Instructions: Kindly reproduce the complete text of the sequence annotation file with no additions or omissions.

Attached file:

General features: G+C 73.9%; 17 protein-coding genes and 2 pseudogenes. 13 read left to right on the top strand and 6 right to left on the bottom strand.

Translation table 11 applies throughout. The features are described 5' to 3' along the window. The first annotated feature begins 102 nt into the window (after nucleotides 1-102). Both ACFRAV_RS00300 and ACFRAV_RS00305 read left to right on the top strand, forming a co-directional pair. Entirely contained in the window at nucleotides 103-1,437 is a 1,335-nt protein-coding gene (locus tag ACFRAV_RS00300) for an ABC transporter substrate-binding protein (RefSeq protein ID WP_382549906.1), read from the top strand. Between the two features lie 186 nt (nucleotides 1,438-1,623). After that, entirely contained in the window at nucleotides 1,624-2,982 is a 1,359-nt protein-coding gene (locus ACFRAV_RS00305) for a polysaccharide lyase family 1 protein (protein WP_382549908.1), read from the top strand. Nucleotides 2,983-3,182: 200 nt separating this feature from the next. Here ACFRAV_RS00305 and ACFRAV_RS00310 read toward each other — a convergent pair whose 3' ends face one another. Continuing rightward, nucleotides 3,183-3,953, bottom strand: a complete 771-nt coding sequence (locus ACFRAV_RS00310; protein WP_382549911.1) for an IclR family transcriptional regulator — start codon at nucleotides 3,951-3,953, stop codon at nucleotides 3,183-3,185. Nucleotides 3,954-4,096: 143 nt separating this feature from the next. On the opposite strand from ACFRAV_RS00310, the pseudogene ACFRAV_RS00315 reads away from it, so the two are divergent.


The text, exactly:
General features: G+C 73.9%; 17 protein-coding genes and 2 pseudogenes. 13 read left to right on the top strand and 6 right to left on the bottom strand.

Translation table 11 applies throughout. The features are described 5' to 3' along the window. The first annotated feature begins 102 nt into the window (after nucleotides 1-102). Both ACFRAV_RS00300 and ACFRAV_RS00305 read left to right on the top strand, forming a co-directional pair. Entirely contained in the window at nucleotides 103-1,437 is a 1,335-nt protein-coding gene (locus tag ACFRAV_RS00300) for an ABC transporter substrate-binding protein (RefSeq protein ID WP_382549906.1), read from the top strand. Between the two features lie 186 nt (nucleotides 1,438-1,623). After that, entirely contained in the window at nucleotides 1,624-2,982 is a 1,359-nt protein-coding gene (locus ACFRAV_RS00305) for a polysaccharide lyase family 1 protein (protein WP_382549908.1), read from the top strand. Nucleotides 2,983-3,182: 200 nt separating this feature from the next. Here ACFRAV_RS00305 and ACFRAV_RS00310 read toward each other — a convergent pair whose 3' ends face one another. Continuing rightward, nucleotides 3,183-3,953, bottom strand: a complete 771-nt coding sequence (locus ACFRAV_RS00310; protein WP_382549911.1) for an IclR family transcriptional regulator — start codon at nucleotides 3,951-3,953, stop codon at nucleotides 3,183-3,185. Nucleotides 3,954-4,096: 143 nt separating this feature from the next. On the opposite strand from ACFRAV_RS00310, the pseudogene ACFRAV_RS00315 reads away from it, so the two are divergent.